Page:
lunes, julio 17, 2006

Offspring matters ....





As you know, in XSD files, there is an attribute to mark an element as abstract. This means that other element will extend it. Typical example of Figure, with Circle, Square, ... as children.

Ok, that's perfect. Imagine you are using XmlBeans (XML binding). You have a list of FigureType, and want to iterate over all figures, and depending its type, make one thing or another (for example drawing the figure). In this case an instanceof approach won't work because in XML Beans we are working with interfaces, not with implementations object, so for example SquareType interface doesn't extends from FigureType interface. So how can we implements the previous example?

Using two thing, one working wiht DOM repesentation instead of object representation, and next using type attribute that all extentended tags require. An example:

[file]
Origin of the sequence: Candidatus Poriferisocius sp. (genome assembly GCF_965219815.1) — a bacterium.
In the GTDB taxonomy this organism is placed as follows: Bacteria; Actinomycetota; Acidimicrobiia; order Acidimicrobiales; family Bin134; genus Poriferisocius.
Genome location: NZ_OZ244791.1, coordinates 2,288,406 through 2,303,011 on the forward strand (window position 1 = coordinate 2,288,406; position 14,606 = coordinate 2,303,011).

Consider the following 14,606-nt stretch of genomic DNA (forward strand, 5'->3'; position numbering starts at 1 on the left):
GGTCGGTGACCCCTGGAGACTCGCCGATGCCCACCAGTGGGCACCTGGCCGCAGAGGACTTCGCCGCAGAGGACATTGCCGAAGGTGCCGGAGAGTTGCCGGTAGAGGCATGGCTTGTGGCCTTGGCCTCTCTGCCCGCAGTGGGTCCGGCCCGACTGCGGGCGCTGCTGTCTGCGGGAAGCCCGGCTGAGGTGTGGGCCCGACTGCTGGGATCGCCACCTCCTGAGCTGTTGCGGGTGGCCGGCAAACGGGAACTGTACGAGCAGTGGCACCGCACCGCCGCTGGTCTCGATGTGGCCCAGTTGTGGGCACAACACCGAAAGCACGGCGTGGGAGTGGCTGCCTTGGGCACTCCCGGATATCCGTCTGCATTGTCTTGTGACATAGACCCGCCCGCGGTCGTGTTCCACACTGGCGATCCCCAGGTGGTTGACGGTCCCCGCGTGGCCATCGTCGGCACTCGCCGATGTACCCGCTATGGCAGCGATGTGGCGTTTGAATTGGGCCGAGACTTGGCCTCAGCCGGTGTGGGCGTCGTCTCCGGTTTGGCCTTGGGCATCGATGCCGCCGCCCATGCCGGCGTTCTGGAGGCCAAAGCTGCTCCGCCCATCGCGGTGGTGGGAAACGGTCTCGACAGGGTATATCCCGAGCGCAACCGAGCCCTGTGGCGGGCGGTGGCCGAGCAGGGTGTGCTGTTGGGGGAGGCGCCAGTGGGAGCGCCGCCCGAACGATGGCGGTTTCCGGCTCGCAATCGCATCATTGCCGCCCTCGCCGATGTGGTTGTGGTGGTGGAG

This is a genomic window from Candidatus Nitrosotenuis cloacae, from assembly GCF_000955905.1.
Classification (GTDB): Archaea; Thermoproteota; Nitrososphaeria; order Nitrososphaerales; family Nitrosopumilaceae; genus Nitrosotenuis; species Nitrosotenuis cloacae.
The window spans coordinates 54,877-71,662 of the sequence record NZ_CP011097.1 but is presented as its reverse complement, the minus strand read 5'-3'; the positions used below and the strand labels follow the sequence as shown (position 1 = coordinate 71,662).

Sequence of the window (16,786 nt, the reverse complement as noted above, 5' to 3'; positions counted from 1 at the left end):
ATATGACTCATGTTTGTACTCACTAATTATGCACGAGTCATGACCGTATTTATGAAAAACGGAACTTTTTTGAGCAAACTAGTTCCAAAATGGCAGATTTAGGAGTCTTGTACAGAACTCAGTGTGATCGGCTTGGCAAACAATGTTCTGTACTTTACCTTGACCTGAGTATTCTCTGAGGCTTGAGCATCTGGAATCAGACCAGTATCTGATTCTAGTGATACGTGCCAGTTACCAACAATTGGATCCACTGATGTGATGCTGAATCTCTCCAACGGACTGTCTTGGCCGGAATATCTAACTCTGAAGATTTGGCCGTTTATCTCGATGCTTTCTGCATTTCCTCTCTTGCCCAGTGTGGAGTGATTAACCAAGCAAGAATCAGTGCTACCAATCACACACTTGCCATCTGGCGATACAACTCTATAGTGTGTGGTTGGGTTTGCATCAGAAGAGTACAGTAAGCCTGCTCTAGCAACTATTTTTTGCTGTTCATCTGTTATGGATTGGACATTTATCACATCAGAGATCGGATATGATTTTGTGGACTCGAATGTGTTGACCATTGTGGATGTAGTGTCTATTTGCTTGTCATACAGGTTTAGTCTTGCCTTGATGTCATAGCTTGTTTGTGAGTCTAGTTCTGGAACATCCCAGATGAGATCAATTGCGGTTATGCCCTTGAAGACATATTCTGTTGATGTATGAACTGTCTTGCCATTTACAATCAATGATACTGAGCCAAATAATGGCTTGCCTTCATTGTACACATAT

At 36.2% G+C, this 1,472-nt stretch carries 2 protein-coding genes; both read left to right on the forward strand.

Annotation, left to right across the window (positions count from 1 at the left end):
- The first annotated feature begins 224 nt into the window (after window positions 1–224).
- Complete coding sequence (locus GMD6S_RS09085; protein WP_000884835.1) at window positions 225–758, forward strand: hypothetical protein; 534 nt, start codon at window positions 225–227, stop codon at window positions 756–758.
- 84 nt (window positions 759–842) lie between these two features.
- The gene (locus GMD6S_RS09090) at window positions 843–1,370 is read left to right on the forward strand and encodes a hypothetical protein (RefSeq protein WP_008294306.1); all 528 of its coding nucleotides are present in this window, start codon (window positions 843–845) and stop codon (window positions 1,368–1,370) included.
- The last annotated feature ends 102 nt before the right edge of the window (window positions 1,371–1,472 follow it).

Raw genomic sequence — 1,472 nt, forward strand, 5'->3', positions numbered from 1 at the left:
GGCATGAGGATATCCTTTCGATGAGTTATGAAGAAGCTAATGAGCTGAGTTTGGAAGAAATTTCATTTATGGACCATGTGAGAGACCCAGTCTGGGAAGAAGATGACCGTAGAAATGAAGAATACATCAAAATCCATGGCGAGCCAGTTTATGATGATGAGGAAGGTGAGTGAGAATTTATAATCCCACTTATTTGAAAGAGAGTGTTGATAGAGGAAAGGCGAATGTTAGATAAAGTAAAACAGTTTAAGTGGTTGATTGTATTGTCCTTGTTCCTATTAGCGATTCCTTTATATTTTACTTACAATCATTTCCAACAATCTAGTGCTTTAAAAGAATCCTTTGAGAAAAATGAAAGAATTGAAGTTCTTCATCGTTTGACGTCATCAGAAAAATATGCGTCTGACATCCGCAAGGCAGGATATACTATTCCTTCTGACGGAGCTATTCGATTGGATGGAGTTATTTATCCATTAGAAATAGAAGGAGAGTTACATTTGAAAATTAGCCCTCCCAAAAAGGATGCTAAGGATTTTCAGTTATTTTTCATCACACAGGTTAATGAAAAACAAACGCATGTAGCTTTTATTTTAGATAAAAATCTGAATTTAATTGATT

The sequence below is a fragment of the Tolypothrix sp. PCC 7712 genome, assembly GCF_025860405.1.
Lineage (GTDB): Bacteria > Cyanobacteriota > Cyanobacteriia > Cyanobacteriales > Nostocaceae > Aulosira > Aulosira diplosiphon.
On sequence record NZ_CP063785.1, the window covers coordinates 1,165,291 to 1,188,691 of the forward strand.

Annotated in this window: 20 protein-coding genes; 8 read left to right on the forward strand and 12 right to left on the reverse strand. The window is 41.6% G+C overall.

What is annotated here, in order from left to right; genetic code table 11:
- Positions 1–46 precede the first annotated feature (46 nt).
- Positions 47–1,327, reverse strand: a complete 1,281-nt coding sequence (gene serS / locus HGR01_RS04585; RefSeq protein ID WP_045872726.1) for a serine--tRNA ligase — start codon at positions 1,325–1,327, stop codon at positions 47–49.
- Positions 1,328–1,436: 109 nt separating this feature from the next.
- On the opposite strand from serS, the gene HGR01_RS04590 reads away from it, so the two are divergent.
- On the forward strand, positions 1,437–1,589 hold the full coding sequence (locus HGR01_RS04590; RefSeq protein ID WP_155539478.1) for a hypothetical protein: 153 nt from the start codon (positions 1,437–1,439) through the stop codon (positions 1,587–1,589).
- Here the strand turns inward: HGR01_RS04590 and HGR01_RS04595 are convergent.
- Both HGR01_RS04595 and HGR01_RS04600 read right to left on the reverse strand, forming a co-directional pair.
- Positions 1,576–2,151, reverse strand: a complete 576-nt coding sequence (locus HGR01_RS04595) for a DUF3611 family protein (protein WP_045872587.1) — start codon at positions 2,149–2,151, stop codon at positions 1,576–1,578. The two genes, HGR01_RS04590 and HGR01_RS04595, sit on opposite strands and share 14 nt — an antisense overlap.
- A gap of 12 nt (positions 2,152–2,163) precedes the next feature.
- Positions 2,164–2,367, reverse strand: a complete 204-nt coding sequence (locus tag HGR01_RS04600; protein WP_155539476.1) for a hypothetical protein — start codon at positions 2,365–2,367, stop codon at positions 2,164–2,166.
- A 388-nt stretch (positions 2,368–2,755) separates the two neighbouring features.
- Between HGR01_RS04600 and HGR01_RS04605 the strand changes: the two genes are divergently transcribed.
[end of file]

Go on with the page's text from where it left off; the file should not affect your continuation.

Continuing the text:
<figure type="SquareType" area="c*c" sides="4">

Take a look that the tag is figure but square information is present.

Now let's see the java code to treat this example:

It is as simple as we can imagine:

First we return the DOM representation

final Node node = figureType.getDomNode();

Next we gets the type attribute using DOM library.

final NamedNodeMap nodeAttMap = node.getAttributes();

final String type = nodeAttMap.getNamedItemNS("http://www.w3.org/2001/XMLSchema-instance", "type").getNodeValue();

Remember to change the first parameter of getNameItemNS if namespace of type attribute is changed.

and finally simply a hell if-then-else sequence:

if("SquareType".equals(type)) {

(SquareType) figureType.changeType(SquareType.type));

} else {
...
}

Take a look at line inside if; we must cast from FigureType to SquareType using changeType method.

And that's all, simple and easy, only tedious because of if-then-else chain.

0 comentarios:

Donate If You Can and Find Post Useful